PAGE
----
Daniel Bou Diab Political Science Senior “It’s an important first step because it does not only help Palestinians of achieving their dream towards getting back their state, It also helps them organize their affairs because the refugees have been stranded outside their countries without even passports. So I believe that any step that is bringing them closer to statehood is very important”


8 . Columns

December 4, 2012

September 26, 2012

Technology column: Christmas technology gifts Frederic Abou Jaoude Staff Writer The holiday season has come around once more and with it has come the time for Christmas shopping. Traditionally, presents like toys or clothes are given. However, being well into the 21st century, many gadgets have become the top must-have presents. British technology website Digital Spy has published a list of the top ten technological Christmas gifts that can help cut through the tech clutter this holiday season. The first of these gadgets is the Nook Simple Touch with glowlight, an e-reader with a backlight that allows for clear reading even in the dark. The Nook comes with an AC adapter/charger and the Amazon Kindle Fire charger. It offers the advantage of in-store support, while Amazon offers a much richer e-commerce ecosystem where one could buy almost anything online.

Source: wikimedia.org Next, the Nikon D3100 remains a capable and cheap entry-level DSLR camera with kit lens even though it has been replaced by the D3200. The Panasonic Lumix DMC-FS45 is also another

great gift. It is a cheaper camera with 5x optical zoom and a 16 megapixel sensor. Additionally, there are streaming video players, which provide the opportunity to abandon cable TV in favor of television delivered via

Source: wordpress.com broadband Internet. This is not only more economical, but also a nice way to spend the Christmas season. Using Google's Chrome operating system, the Samsung Chromebook is one hi-tech gift that anyone would enjoy. It may be applied as an alternate second computer for households with more than one computer. The sixth generation of the Apple iPod Nano is another great present for Christmas. According to a report by Yahoo! Voices, at $329, the 7.9-inch Mini iPad brings “the Apple tablet ecosystem tantalizingly close to millions of American households.” Finally, one of the newest smartphones out right now is the Nokia Lumia 920, which has a Windows Phone 8 operating system, 32 GB of storage and a 4.5 inch screen. In the past, candles were used to illuminate Christmas evenings. Nowadays, batterycharged bulbs and LEDs are strung around our trees. Tomorrow, who knows?

Environmental column: A look at “dirty” aircraft

Poliana Geha Staff Writer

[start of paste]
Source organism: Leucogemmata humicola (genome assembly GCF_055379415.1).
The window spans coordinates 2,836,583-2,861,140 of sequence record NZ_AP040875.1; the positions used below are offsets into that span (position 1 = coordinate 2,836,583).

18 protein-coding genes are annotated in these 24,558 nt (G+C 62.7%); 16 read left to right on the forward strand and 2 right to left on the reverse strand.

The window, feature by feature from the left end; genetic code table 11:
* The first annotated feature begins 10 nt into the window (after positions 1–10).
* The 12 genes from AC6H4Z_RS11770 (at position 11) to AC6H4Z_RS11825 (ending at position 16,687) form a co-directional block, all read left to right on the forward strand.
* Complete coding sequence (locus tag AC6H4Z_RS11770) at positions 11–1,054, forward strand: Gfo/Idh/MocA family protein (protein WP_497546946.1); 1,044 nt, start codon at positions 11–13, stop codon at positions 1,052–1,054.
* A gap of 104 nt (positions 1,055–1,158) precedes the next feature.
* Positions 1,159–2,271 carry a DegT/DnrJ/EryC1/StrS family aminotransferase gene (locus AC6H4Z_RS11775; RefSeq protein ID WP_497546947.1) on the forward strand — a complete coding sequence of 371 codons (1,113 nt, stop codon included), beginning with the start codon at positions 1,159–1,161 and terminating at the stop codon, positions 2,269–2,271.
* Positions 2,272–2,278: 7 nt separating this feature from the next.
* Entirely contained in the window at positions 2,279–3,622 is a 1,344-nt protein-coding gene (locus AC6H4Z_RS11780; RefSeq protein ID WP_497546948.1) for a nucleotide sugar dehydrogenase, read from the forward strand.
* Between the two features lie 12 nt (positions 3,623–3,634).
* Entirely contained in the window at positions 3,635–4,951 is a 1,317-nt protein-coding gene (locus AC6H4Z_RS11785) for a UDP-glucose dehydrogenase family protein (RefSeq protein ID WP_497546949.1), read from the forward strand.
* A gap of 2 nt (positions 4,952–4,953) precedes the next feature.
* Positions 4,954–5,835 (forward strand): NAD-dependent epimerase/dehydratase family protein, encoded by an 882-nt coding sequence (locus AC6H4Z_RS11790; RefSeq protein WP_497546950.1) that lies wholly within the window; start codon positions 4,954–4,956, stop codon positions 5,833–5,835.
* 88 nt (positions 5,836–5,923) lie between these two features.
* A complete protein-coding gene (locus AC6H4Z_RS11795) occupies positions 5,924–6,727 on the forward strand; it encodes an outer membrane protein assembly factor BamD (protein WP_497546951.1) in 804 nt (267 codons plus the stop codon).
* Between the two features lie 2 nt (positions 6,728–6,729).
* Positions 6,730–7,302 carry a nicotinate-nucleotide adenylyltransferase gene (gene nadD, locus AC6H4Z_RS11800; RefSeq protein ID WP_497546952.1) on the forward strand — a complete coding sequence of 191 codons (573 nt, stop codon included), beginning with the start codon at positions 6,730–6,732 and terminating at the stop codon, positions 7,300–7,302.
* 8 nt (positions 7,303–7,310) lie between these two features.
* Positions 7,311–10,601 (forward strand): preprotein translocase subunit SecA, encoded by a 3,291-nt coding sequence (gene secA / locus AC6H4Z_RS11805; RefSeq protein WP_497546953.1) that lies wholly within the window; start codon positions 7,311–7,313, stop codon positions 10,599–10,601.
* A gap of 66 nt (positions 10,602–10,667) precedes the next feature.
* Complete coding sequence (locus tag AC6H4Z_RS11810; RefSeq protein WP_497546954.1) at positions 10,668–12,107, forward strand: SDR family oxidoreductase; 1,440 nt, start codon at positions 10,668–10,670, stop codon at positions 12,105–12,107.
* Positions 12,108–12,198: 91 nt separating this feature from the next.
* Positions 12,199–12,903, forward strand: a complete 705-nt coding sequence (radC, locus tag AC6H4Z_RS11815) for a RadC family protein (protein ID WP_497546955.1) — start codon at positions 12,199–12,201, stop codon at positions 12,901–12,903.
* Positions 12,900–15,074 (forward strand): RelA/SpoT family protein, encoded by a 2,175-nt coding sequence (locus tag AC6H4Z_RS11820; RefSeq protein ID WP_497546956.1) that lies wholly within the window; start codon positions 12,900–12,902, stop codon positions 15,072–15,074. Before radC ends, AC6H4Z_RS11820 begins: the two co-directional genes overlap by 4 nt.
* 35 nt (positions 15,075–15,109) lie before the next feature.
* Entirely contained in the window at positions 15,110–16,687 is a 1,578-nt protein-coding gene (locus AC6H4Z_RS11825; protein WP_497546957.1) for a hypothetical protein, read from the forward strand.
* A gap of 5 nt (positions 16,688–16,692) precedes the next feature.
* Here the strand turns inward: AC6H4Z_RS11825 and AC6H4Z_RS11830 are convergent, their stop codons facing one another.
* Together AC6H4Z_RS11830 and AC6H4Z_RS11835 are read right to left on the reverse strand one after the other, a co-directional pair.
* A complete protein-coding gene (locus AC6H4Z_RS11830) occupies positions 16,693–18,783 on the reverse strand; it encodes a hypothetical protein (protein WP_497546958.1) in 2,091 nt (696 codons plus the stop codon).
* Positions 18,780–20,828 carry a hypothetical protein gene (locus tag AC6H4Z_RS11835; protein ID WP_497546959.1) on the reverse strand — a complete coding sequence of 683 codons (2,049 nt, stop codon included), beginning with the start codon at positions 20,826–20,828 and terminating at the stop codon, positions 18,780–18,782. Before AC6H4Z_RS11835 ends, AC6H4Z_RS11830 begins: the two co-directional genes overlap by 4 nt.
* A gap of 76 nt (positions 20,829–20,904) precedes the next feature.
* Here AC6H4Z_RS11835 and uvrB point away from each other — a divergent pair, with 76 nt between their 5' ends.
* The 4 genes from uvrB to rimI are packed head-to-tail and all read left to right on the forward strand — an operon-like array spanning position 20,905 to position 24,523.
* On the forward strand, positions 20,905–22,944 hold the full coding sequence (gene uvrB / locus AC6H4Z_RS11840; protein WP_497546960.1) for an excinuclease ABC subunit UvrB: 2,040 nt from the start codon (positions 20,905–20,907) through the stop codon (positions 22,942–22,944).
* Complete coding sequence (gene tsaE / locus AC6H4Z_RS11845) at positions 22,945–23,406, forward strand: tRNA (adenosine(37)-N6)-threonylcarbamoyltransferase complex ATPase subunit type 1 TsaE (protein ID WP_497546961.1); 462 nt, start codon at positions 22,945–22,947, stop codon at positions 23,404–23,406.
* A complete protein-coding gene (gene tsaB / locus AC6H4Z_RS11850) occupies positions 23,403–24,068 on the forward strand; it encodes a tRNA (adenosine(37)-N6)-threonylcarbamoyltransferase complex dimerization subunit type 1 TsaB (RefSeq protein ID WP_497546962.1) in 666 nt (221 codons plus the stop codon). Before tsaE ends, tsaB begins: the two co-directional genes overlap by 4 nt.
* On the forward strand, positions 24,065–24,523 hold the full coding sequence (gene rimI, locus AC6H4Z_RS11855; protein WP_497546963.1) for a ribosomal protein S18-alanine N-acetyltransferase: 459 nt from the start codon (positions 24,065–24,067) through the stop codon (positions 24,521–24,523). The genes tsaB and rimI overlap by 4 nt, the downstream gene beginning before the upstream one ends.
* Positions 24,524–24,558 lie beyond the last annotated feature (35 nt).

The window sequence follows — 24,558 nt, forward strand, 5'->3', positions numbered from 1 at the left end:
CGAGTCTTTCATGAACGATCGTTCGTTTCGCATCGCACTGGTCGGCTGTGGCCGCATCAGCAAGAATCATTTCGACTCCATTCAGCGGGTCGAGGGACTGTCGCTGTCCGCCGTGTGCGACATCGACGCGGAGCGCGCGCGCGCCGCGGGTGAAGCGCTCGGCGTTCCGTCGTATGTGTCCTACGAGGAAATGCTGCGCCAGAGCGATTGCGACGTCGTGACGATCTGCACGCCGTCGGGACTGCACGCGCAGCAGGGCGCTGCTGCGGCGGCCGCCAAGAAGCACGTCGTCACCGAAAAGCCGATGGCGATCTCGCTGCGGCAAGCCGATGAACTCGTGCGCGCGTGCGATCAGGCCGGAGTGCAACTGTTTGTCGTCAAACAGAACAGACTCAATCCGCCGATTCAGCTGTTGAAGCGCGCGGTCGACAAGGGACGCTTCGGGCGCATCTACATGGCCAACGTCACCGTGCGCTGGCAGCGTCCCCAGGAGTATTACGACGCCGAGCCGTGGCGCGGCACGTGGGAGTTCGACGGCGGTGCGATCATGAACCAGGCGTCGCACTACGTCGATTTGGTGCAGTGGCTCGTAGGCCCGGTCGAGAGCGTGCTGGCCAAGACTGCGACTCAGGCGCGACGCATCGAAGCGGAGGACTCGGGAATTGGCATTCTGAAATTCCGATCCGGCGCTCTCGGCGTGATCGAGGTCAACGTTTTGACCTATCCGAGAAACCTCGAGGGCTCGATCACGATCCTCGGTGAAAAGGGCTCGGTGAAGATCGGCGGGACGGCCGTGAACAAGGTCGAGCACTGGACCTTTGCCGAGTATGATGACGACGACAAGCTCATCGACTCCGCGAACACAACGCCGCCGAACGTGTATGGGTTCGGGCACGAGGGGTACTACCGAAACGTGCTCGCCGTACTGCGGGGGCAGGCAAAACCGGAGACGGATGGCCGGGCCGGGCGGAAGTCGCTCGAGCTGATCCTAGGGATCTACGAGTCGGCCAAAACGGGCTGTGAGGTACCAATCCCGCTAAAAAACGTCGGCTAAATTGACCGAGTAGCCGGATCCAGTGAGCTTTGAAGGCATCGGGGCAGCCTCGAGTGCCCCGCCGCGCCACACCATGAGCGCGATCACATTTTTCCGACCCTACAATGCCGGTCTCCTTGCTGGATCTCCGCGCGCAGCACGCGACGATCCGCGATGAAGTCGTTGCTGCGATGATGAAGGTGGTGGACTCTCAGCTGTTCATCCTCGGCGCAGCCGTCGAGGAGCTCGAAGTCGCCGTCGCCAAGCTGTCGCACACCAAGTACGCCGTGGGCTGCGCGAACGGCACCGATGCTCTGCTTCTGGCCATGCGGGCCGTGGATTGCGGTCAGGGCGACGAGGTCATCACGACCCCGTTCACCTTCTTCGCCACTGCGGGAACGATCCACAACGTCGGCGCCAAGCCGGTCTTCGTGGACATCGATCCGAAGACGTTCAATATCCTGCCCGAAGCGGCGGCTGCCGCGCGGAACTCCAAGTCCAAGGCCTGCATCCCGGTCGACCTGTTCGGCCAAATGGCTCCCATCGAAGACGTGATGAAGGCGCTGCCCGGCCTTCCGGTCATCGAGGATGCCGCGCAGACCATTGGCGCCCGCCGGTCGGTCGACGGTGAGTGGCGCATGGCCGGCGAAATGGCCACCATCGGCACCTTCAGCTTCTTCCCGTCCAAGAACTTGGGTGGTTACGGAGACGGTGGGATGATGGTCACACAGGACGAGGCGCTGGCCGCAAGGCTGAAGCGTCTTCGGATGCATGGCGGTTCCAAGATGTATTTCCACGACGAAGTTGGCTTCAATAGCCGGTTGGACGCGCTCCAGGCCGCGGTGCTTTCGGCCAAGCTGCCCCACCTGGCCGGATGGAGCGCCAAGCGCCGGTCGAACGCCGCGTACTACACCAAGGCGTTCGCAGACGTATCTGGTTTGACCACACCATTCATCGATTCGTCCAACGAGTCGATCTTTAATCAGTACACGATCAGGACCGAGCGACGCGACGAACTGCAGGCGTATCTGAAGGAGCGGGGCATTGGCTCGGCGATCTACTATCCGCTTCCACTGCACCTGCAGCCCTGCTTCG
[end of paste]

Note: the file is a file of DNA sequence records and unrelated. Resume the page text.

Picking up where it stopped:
Recent studies reveal that the airline industry contributes an estimated three percent of global greenhouse gas emissions—nearly as much as the entire African continent. One airplane produces about two kilograms of carbon dioxide for every liter of fuel burned, which makes airplanes a critical contributor to the greenhouse effect. Though, historically, noise has been the major environmental issue linked with airports and aircraft, local and global effects of aircraft emissions on air quality now dominate the environmental agenda. The airplane has undoubtedly transformed transportation, and aviation has witnessed an exponential development as the world economy has grown. Nevertheless, greenhouse gas emissions from air-

craft, including carbon dioxide and carbon monoxide, significantly aggravate global climate change. Aircraft emissions are unusual; a substantial quantity is released directly into the upper troposphere and lower stratosphere where it has an impact on the atmospheric composition. This makes airplane emissions particularly intoxicating relatively to terrestrial emissions. Rarely do travellers step off a plane after a five-hour flight and consider even for an instant the consequential fuel consumption, greenhouse gas emissions or carbon releases of their trip. How bad can the damage be when you barely had time to fall asleep? The truth is that air travel does even more damage than we›d imagine—so much that numerous airlines are looking into ways to reduce carbon emissions from their flights. A number of measures are being

Source: 25.media.tumblr.com

Food column: I’ll have one camel, stuffed, not shaken Carla Sertin Staff Writer

The U.S. is famous for its innovative food, spawning creations such as the “turducken,” a boneless chicken stuffed inside a duck and wedged inside a turkey, making for quite an avian gettogether. Now you may be thinking, “those Americans come up with the darndest things,” but rumor has it that we Arabs

taken on an international level to address the climate change impacts of airplane emissions. For instance, one aircraft manufacturer, Airbus, an important jetliner manufacturer, will make its fleet more fuelefficient and eco-friendly with a new engine option now being offered to customers. Its most recent construction is the Airbus A320neo, which will include a 15 percent reduction in fuel consumption, two tons of additional payloads, up to 500 nautical miles of more range, lower operating costs and reductions in engine noise and emissions. It remains to be seen whether carbon balancing is the concentration of the future or just a passing notion. But with evidence escalating about the vast ecological effects of air travel, how you can do your part for the environment on your next trip is well worth considering.